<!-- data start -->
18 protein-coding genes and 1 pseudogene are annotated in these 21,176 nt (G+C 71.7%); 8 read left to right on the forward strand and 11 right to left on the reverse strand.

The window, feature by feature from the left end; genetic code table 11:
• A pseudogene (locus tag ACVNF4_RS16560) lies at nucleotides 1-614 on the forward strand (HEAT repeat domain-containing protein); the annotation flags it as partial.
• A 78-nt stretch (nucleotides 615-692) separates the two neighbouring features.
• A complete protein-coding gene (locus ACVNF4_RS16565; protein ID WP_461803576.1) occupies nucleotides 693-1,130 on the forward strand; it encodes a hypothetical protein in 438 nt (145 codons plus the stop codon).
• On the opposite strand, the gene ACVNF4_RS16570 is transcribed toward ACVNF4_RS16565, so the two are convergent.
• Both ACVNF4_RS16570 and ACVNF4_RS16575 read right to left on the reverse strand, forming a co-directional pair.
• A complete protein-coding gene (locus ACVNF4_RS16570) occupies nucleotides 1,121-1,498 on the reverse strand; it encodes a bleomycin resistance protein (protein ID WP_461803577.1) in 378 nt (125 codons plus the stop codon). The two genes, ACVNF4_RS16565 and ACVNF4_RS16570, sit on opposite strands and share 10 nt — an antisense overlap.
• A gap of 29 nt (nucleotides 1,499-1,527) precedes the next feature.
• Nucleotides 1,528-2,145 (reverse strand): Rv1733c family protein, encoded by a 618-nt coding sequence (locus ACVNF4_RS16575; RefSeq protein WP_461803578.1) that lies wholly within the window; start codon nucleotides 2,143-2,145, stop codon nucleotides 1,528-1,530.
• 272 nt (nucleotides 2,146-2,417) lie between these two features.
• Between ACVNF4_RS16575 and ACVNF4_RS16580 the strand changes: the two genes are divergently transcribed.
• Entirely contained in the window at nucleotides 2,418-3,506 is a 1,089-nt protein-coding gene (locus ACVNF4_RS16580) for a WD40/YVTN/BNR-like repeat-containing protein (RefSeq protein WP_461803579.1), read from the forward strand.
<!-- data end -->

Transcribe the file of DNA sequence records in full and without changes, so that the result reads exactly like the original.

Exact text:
18 protein-coding genes and 1 pseudogene are annotated in these 21,176 nt (G+C 71.7%); 8 read left to right on the forward strand and 11 right to left on the reverse strand.

The window, feature by feature from the left end; genetic code table 11:
• A pseudogene (locus tag ACVNF4_RS16560) lies at nucleotides 1-614 on the forward strand (HEAT repeat domain-containing protein); the annotation flags it as partial.
• A 78-nt stretch (nucleotides 615-692) separates the two neighbouring features.
• A complete protein-coding gene (locus ACVNF4_RS16565; protein ID WP_461803576.1) occupies nucleotides 693-1,130 on the forward strand; it encodes a hypothetical protein in 438 nt (145 codons plus the stop codon).
• On the opposite strand, the gene ACVNF4_RS16570 is transcribed toward ACVNF4_RS16565, so the two are convergent.
• Both ACVNF4_RS16570 and ACVNF4_RS16575 read right to left on the reverse strand, forming a co-directional pair.
• A complete protein-coding gene (locus ACVNF4_RS16570) occupies nucleotides 1,121-1,498 on the reverse strand; it encodes a bleomycin resistance protein (protein ID WP_461803577.1) in 378 nt (125 codons plus the stop codon). The two genes, ACVNF4_RS16565 and ACVNF4_RS16570, sit on opposite strands and share 10 nt — an antisense overlap.
• A gap of 29 nt (nucleotides 1,499-1,527) precedes the next feature.
• Nucleotides 1,528-2,145 (reverse strand): Rv1733c family protein, encoded by a 618-nt coding sequence (locus ACVNF4_RS16575; RefSeq protein WP_461803578.1) that lies wholly within the window; start codon nucleotides 2,143-2,145, stop codon nucleotides 1,528-1,530.
• 272 nt (nucleotides 2,146-2,417) lie between these two features.
• Between ACVNF4_RS16575 and ACVNF4_RS16580 the strand changes: the two genes are divergently transcribed.
• Entirely contained in the window at nucleotides 2,418-3,506 is a 1,089-nt protein-coding gene (locus ACVNF4_RS16580) for a WD40/YVTN/BNR-like repeat-containing protein (RefSeq protein WP_461803579.1), read from the forward strand.